Patagonia tips the imagination of world travelers. This region is located on the most southern point of South America, lying in both Argentina and Chile.
Trees in Patagonia
Bernardo Gut ; special collaboration, María Paula Guzzetti ; contributions by A. Díaz ... [et al.].
Basel ; Boston : Birkhäuser, c2008.
Includes bibliographical references (p. 257-263) and indexes.
Solitude : seeking wisdom in extremes : a year alone in the Patagonia wilderness
Novato, Calif. : New World Library, c2008.
On September 11, 2001, reality changed for America and much of the world. But for one man alone in the wilderness, completely cut off from world events, the lessons of life and death were very different. Extreme adventurer Bob Kull may be the only educated Westerner to have missed 9/11 and the media blitz that followed. Alone on a remote island, Kull faced a different kind of crisis-a war between body, mind, and soul. Years after a motorcycle accident left him with one leg, Kull travelled into the wilderness with supplies to live alone for a year on a remote island in the Patagonian wilderness. He sought to explore the effects of deep solitude on the body and mind and to find answers to the spiritual questions that had plagued him his entire life. With only a cat and his thoughts as companions, he wrestled with inner storms while the wild forces of nature raged around him. The physical challenges were immense, but the struggles of mind and spirit pushed him to the limits of human endurance. Solitude: Seeking Wisdom in Extremes is a diary of Kull's tumultuous year. Filled with the details of a life distilled to its unadulterated essence - the struggle of staying alive with no outside help - Solitude is also a meditation on the tensions between nature and technology, isolation and society. Kull went into solitude fishing for enlightenment, seeking The Answer, but came back empty handed. Wilderness, he found, is a place to clearly see the insanity of denying that the world is what it is. He discovered that life itself teaches us all we need to know-once we cultivate the awareness to truly listen.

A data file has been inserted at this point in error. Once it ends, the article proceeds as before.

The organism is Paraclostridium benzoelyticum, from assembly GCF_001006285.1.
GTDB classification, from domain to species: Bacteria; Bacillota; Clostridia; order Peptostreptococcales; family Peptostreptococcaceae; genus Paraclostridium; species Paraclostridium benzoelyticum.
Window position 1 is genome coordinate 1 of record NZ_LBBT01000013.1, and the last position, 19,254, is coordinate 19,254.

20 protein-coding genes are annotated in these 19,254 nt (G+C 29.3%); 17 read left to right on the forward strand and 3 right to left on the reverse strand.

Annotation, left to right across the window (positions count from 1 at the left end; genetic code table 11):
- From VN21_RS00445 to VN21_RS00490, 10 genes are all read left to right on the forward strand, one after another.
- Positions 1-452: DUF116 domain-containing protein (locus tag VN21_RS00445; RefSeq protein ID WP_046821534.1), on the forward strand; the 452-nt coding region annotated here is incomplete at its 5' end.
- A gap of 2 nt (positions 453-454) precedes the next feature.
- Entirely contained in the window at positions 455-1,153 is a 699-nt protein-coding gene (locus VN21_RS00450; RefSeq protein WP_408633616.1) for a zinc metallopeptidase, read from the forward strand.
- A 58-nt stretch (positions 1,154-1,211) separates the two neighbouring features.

The South American table : the flavor and soul of authentic home cooking from Patagonia to Rio de Janeiro, with 450 recipes
Maria Baez Kijac ; foreword by Charlie Trotter.
Boston, Mass. : Harvard Common Press, 2003.
This book has 450 authentic recipes from 10 countries for everything from tamales, ceviches, and empanadas that are popular across the continent to specialties that define individual cuisines.
The name, "Patagonia", is thought to be named after the Tehuelche people's moccasins, where the word "pata" in Spanish means foot.
A trip to Patagonia begins at Rio Gallegos and then bus ride to El Calafate. Here travelers get a glimpse of the Moreno Glacier. With it's blue-hued, compacted ice, this glacier periodically lets loose a chunk of ice that crashes into the water below.
Ushuaia--World's southernmost city
Ushuaia began as a notorious penal colony. In 1950 it became a naval base. Its economy has relied on gold, lumber, and fishing. But today tourism is its big industry with cruise ships filling the harbor in January and February.
Venture further south to Tierra del Fuego. Visit the southernmost city in the world, Ushuaia. It is hidden away beside the Beagle Channel. This city is the home for 55,000 Ushuaians.
West of Ushuaia lies the picturesque Parque Nacional Tierra del Fuego. This extends from the Beagle Channel in the south, to beyond Lago Faganano in the north. However, only a small portion of the park is accessible to the public. Hiking over easy trails, view the southern beech trees or abundant wildlife. The Canadian beaver, and the European rabbit, both introduced species, impact on this fragile ecosystem. As this is a national park, wildlife is protected.
Patagonia is a rugged part of the world that still offers a pristine view of nature. Whether exploring the ocean coast, or the inland national park, the region will captivate your senses.
Only three hours to Antarctica, a trip to awesome Patagonia will entice you to continue exploring far away lands.
The first European to cross Patagonia was George Chaworth Musters. During his trip in 1869 he discovered a lake that later turned out to be two lakes: Lago Colhue Huape and Lago Musters.
Article by: St. Louis Public Library staff